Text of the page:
Northern Ireland

Ulster Unionist Party intends to leave NI Executive

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Media captionMike Nesbitt said he had made the recommendation during a meeting with senior party members

The Ulster Unionist Party intends to leave the Northern Ireland Executive, the party's leader has said.

Mike Nesbitt made the recommendation during a meeting with senior party members.

The announcement comes as part of an ongoing political row over the status of the Provisional IRA that followed the murder of Kevin McGuigan Sr.

Sinn Féin accused the UUP of creating a "crisis", while the DUP said the move was "hypocritical and misleading".

Mr Nesbitt said he had chaired a meeting attended by the party's MLAs, MEP, MPs, senior representatives of its councillors' association and its party chairman, and they had endorsed his recommendation "unanimously".

He said the party's ruling body would make a final decision on Saturday and if it was supported then the party would form an opposition.

The Northern Ireland Executive is a power-sharing government drawing ministers from the five biggest parties.

The Ulster Unionist announcement comes as part of a political row that has followed the Police Service of Northern Ireland's assertion that members of the Provisional IRA were involved in the murder of Mr McGuigan Sr.

The 53-year-old ex-IRA man, was killed in what police believe was part of a "fall-out" in republican circles after the murder of former IRA commander Gerard 'Jock' Davison in May.

Police said an infrastructure exists at a senior level of the Provisional IRA, but that there was no evidence that Mr McGuigan's murder was sanctioned by that hierarchy.

On Sunday, Sinn Féin president Gerry Adams said there was no reason for armed republican groups, such as the IRA, to exist as the movement was committed to peace.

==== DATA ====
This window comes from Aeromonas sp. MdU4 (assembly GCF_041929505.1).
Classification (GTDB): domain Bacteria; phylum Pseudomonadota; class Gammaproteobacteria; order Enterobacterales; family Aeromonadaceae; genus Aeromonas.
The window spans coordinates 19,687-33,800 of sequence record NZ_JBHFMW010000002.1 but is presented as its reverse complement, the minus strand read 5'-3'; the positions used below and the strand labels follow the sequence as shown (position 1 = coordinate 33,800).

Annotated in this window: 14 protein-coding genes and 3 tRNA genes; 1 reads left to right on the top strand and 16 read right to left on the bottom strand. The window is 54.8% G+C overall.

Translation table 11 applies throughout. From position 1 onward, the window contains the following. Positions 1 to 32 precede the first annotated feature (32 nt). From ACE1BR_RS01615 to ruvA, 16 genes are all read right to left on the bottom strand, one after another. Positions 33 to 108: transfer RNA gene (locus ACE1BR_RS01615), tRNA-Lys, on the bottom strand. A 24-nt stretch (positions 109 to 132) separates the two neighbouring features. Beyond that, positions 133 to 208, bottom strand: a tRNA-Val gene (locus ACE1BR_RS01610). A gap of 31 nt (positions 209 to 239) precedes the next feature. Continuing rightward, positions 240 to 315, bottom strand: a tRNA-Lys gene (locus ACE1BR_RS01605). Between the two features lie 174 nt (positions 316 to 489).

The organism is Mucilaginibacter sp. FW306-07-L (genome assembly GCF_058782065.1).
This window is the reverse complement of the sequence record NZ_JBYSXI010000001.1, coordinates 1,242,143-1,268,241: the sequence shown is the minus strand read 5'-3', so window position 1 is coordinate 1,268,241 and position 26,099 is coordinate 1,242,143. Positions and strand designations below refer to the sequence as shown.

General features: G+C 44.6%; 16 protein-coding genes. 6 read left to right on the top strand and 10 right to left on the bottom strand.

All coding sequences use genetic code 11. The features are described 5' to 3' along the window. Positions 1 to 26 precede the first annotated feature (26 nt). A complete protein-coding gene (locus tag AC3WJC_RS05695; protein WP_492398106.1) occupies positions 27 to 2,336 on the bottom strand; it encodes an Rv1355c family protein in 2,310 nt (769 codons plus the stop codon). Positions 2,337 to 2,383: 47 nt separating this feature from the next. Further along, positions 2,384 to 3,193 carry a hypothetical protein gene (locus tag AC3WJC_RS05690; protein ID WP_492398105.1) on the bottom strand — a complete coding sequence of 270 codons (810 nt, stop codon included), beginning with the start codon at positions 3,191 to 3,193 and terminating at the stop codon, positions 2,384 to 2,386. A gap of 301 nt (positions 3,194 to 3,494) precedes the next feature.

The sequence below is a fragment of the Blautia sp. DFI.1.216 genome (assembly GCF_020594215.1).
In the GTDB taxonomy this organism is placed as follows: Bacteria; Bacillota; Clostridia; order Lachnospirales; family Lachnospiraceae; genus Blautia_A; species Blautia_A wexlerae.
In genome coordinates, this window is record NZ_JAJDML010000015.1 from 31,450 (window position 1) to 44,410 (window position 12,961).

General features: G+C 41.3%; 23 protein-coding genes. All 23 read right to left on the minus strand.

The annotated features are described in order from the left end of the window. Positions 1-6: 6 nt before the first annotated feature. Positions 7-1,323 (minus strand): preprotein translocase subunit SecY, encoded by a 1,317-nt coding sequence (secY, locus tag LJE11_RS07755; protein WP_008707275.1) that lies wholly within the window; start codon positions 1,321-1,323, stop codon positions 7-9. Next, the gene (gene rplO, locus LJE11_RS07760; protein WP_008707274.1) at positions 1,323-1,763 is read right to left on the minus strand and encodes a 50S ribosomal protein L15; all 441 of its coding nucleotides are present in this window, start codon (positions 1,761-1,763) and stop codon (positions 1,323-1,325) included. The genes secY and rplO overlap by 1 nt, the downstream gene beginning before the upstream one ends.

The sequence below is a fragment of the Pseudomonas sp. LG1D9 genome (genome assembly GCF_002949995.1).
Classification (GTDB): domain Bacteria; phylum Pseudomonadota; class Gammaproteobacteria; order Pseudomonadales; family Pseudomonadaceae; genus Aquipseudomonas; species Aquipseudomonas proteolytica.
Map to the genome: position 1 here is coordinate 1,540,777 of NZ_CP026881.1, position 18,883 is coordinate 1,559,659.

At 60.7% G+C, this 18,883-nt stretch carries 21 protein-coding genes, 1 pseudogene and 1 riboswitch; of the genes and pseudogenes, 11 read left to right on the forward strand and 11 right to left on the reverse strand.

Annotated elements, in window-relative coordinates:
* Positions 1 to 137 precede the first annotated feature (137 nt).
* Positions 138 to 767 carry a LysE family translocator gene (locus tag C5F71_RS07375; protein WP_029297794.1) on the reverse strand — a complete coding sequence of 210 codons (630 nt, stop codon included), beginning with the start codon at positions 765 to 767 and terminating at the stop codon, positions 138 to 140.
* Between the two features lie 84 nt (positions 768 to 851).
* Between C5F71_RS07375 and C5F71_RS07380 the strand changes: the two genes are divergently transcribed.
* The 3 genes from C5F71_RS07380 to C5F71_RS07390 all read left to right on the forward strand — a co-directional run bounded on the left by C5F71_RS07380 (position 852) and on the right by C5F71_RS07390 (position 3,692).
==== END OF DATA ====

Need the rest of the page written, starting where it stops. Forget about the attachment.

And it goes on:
'No trust'

Mr Nesbitt said Sinn Féin had "no credibility and we have no trust and without trust we have nothing".

"The situation can be fixed but we need some clarity about the IRA and its command structure," he said.

He said the DUP and Sinn Féin-led government had been "incapable of delivering positive outcomes".

Mr Nesbitt added that Danny Kennedy, the UUP minister for regional development, would resign if the recommendation was endorsed.

Analysis: Chris Page, Political Correspondent

It is very likely that the UUP's ruling body will endorse the plan to withdraw from the executive, given that the party's senior elected representatives are unanimously backing it.

The Ulster Unionists have just one minister - Danny Kennedy - out of 13 around the Executive table.

So the executive will continue to function without the UUP.

But the Ulster Unionists' move will put pressure on the Democratic Unionist Party, the biggest party in the assembly, to take action.

The party executive is expected to make a decision on Saturday.

"We will then form an opposition and offer the voter an alternative as is normal in any democracy," Mr Nesbitt added.

"It has not been an easy decision but we believe it is the right thing to do at this time."

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Media captionSinn Féin's Gerry Kelly accused Mike Nesbitt of trying to "create a crisis"

'Hypocrisy'

The DUP 's deputy leader Nigel Dodds said the UUP's record in government "is one of crisis and collapse".

"The UUP previously sat in government with Sinn Féin before decommissioning and whenever the Provisional IRA was armed and active.

"For the UUP to try and rewrite history is downright hypocritical and misleading."

He added: "If anyone should be excluded from government in Northern Ireland for wrongdoing it is Sinn Féin, not unionists."

Sinn Féin's Gerry Kelly accused Mr Nesbitt of electioneering and trying to "create a crisis". He reiterated his party's comments that the "IRA has left the stage".

"This was a party political broadcast as opposed to trying to resolve situations here," he said.

"This is based in hypocrisy. Last year, he [Mike Nesbitt] walked out with his party and went shoulder-to-shoulder with people connected to paramilitary organisations.

"It is very hard to believe what he is trying to do other than compete with the DUP in upcoming elections.

"This is old hat, there is nothing new in any of this, he believes that he is making a good move towards the elections. It is electioneering."

The Northern Ireland Secretary of State Theresa Villiers said the announcement "was a matter for the Ulster Unionist Party who take their own decisions".

"The government remains fully committed to the devolved political institutions and to the implementation of the Stormont House Agreement," she added.

"Over the coming days, I shall be continuing my discussions with the parties about fallout from the murder of Kevin McGuigan."

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